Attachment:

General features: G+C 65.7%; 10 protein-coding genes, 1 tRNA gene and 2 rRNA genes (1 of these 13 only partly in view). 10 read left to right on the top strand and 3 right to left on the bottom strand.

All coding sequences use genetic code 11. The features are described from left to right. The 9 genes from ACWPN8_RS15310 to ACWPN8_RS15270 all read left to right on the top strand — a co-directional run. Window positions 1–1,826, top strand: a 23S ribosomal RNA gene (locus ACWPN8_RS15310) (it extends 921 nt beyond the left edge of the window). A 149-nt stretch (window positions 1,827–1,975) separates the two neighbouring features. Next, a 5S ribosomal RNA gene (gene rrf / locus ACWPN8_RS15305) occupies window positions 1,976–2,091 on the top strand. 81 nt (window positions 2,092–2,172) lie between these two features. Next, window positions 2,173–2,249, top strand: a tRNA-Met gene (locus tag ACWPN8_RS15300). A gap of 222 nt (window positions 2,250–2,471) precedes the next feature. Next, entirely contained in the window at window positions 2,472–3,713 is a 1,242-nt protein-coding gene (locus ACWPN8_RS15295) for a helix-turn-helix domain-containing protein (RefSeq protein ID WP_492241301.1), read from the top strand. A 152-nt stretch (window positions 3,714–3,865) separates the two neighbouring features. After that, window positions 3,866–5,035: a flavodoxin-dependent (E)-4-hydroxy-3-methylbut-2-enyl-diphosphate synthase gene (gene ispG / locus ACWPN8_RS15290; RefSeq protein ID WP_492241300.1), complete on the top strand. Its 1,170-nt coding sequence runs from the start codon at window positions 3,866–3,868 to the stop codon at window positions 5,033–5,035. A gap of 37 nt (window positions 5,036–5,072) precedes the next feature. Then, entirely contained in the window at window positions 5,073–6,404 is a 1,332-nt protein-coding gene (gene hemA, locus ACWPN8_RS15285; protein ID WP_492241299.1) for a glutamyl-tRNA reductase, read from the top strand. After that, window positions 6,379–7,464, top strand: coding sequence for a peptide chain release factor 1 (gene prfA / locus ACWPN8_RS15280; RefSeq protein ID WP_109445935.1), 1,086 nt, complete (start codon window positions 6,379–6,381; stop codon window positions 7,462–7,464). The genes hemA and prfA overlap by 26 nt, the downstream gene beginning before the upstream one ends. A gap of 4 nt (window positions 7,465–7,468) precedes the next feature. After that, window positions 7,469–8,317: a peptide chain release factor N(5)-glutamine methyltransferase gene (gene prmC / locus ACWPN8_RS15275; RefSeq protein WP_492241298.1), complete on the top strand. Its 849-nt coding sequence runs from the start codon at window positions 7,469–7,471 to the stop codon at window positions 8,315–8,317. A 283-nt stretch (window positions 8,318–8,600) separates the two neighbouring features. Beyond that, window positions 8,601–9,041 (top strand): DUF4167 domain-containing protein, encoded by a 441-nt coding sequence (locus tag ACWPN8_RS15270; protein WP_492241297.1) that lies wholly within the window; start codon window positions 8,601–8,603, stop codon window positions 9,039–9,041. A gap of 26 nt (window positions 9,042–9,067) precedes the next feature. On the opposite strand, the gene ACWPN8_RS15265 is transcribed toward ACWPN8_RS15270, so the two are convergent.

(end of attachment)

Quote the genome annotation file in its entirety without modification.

General features: G+C 65.7%; 10 protein-coding genes, 1 tRNA gene and 2 rRNA genes (1 of these 13 only partly in view). 10 read left to right on the top strand and 3 right to left on the bottom strand.

All coding sequences use genetic code 11. The features are described from left to right. The 9 genes from ACWPN8_RS15310 to ACWPN8_RS15270 all read left to right on the top strand — a co-directional run. Window positions 1–1,826, top strand: a 23S ribosomal RNA gene (locus ACWPN8_RS15310) (it extends 921 nt beyond the left edge of the window). A 149-nt stretch (window positions 1,827–1,975) separates the two neighbouring features. Next, a 5S ribosomal RNA gene (gene rrf / locus ACWPN8_RS15305) occupies window positions 1,976–2,091 on the top strand. 81 nt (window positions 2,092–2,172) lie between these two features. Next, window positions 2,173–2,249, top strand: a tRNA-Met gene (locus tag ACWPN8_RS15300). A gap of 222 nt (window positions 2,250–2,471) precedes the next feature. Next, entirely contained in the window at window positions 2,472–3,713 is a 1,242-nt protein-coding gene (locus ACWPN8_RS15295) for a helix-turn-helix domain-containing protein (RefSeq protein ID WP_492241301.1), read from the top strand. A 152-nt stretch (window positions 3,714–3,865) separates the two neighbouring features. After that, window positions 3,866–5,035: a flavodoxin-dependent (E)-4-hydroxy-3-methylbut-2-enyl-diphosphate synthase gene (gene ispG / locus ACWPN8_RS15290; RefSeq protein ID WP_492241300.1), complete on the top strand. Its 1,170-nt coding sequence runs from the start codon at window positions 3,866–3,868 to the stop codon at window positions 5,033–5,035. A gap of 37 nt (window positions 5,036–5,072) precedes the next feature. Then, entirely contained in the window at window positions 5,073–6,404 is a 1,332-nt protein-coding gene (gene hemA, locus ACWPN8_RS15285; protein ID WP_492241299.1) for a glutamyl-tRNA reductase, read from the top strand. After that, window positions 6,379–7,464, top strand: coding sequence for a peptide chain release factor 1 (gene prfA / locus ACWPN8_RS15280; RefSeq protein ID WP_109445935.1), 1,086 nt, complete (start codon window positions 6,379–6,381; stop codon window positions 7,462–7,464). The genes hemA and prfA overlap by 26 nt, the downstream gene beginning before the upstream one ends. A gap of 4 nt (window positions 7,465–7,468) precedes the next feature. After that, window positions 7,469–8,317: a peptide chain release factor N(5)-glutamine methyltransferase gene (gene prmC / locus ACWPN8_RS15275; RefSeq protein WP_492241298.1), complete on the top strand. Its 849-nt coding sequence runs from the start codon at window positions 7,469–7,471 to the stop codon at window positions 8,315–8,317. A 283-nt stretch (window positions 8,318–8,600) separates the two neighbouring features. Beyond that, window positions 8,601–9,041 (top strand): DUF4167 domain-containing protein, encoded by a 441-nt coding sequence (locus tag ACWPN8_RS15270; protein WP_492241297.1) that lies wholly within the window; start codon window positions 8,601–8,603, stop codon window positions 9,039–9,041. A gap of 26 nt (window positions 9,042–9,067) precedes the next feature. On the opposite strand, the gene ACWPN8_RS15265 is transcribed toward ACWPN8_RS15270, so the two are convergent.